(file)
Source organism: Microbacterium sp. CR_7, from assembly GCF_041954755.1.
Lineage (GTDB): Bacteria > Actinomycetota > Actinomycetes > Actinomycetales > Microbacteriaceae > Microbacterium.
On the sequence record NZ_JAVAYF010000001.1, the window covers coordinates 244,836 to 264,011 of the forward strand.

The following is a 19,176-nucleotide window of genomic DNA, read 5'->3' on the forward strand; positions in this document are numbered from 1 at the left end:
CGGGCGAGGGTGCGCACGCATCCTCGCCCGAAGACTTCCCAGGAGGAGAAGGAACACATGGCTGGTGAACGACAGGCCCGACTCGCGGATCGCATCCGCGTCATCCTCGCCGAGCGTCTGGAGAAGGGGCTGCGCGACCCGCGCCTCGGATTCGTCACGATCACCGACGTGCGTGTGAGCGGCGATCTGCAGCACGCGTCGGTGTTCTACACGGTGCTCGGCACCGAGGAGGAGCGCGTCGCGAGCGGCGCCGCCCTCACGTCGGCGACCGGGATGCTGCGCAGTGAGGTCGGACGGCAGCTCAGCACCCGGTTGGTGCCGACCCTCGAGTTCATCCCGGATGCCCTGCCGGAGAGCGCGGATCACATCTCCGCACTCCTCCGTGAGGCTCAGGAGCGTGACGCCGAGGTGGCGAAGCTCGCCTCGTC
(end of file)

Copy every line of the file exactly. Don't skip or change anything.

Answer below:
Source organism: Microbacterium sp. CR_7, from assembly GCF_041954755.1.
Lineage (GTDB): Bacteria > Actinomycetota > Actinomycetes > Actinomycetales > Microbacteriaceae > Microbacterium.
On the sequence record NZ_JAVAYF010000001.1, the window covers coordinates 244,836 to 264,011 of the forward strand.

The following is a 19,176-nucleotide window of genomic DNA, read 5'->3' on the forward strand; positions in this document are numbered from 1 at the left end:
CGGGCGAGGGTGCGCACGCATCCTCGCCCGAAGACTTCCCAGGAGGAGAAGGAACACATGGCTGGTGAACGACAGGCCCGACTCGCGGATCGCATCCGCGTCATCCTCGCCGAGCGTCTGGAGAAGGGGCTGCGCGACCCGCGCCTCGGATTCGTCACGATCACCGACGTGCGTGTGAGCGGCGATCTGCAGCACGCGTCGGTGTTCTACACGGTGCTCGGCACCGAGGAGGAGCGCGTCGCGAGCGGCGCCGCCCTCACGTCGGCGACCGGGATGCTGCGCAGTGAGGTCGGACGGCAGCTCAGCACCCGGTTGGTGCCGACCCTCGAGTTCATCCCGGATGCCCTGCCGGAGAGCGCGGATCACATCTCCGCACTCCTCCGTGAGGCTCAGGAGCGTGACGCCGAGGTGGCGAAGCTCGCCTCGTC